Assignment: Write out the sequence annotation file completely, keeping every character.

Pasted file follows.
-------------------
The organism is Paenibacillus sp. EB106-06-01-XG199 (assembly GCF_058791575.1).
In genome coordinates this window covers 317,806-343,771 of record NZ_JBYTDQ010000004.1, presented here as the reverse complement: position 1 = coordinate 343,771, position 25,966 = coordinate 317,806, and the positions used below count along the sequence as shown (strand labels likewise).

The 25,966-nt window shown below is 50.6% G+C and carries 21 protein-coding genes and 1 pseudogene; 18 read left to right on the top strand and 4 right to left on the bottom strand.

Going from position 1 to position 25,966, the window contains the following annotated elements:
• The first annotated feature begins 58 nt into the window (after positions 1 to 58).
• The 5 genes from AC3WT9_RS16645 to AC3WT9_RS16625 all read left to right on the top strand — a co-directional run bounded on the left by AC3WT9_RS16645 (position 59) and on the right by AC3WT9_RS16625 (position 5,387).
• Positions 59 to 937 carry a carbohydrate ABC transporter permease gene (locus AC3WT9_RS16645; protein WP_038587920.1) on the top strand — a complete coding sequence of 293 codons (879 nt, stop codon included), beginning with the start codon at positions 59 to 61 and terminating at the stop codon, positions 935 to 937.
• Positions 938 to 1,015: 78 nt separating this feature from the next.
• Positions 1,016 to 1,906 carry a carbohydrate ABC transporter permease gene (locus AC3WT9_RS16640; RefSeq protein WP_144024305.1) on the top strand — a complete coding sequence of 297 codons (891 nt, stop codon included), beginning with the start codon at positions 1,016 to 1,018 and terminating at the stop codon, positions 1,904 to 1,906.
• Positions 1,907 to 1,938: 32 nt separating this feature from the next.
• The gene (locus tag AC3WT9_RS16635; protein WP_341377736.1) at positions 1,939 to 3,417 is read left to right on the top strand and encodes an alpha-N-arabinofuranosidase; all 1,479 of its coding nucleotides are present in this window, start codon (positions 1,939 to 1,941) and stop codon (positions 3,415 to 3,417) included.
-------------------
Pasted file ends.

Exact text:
The organism is Paenibacillus sp. EB106-06-01-XG199 (assembly GCF_058791575.1).
In genome coordinates this window covers 317,806-343,771 of record NZ_JBYTDQ010000004.1, presented here as the reverse complement: position 1 = coordinate 343,771, position 25,966 = coordinate 317,806, and the positions used below count along the sequence as shown (strand labels likewise).

The 25,966-nt window shown below is 50.6% G+C and carries 21 protein-coding genes and 1 pseudogene; 18 read left to right on the top strand and 4 right to left on the bottom strand.

Going from position 1 to position 25,966, the window contains the following annotated elements:
• The first annotated feature begins 58 nt into the window (after positions 1 to 58).
• The 5 genes from AC3WT9_RS16645 to AC3WT9_RS16625 all read left to right on the top strand — a co-directional run bounded on the left by AC3WT9_RS16645 (position 59) and on the right by AC3WT9_RS16625 (position 5,387).
• Positions 59 to 937 carry a carbohydrate ABC transporter permease gene (locus AC3WT9_RS16645; protein WP_038587920.1) on the top strand — a complete coding sequence of 293 codons (879 nt, stop codon included), beginning with the start codon at positions 59 to 61 and terminating at the stop codon, positions 935 to 937.
• Positions 938 to 1,015: 78 nt separating this feature from the next.
• Positions 1,016 to 1,906 carry a carbohydrate ABC transporter permease gene (locus AC3WT9_RS16640; RefSeq protein WP_144024305.1) on the top strand — a complete coding sequence of 297 codons (891 nt, stop codon included), beginning with the start codon at positions 1,016 to 1,018 and terminating at the stop codon, positions 1,904 to 1,906.
• Positions 1,907 to 1,938: 32 nt separating this feature from the next.
• The gene (locus tag AC3WT9_RS16635; protein WP_341377736.1) at positions 1,939 to 3,417 is read left to right on the top strand and encodes an alpha-N-arabinofuranosidase; all 1,479 of its coding nucleotides are present in this window, start codon (positions 1,939 to 1,941) and stop codon (positions 3,415 to 3,417) included.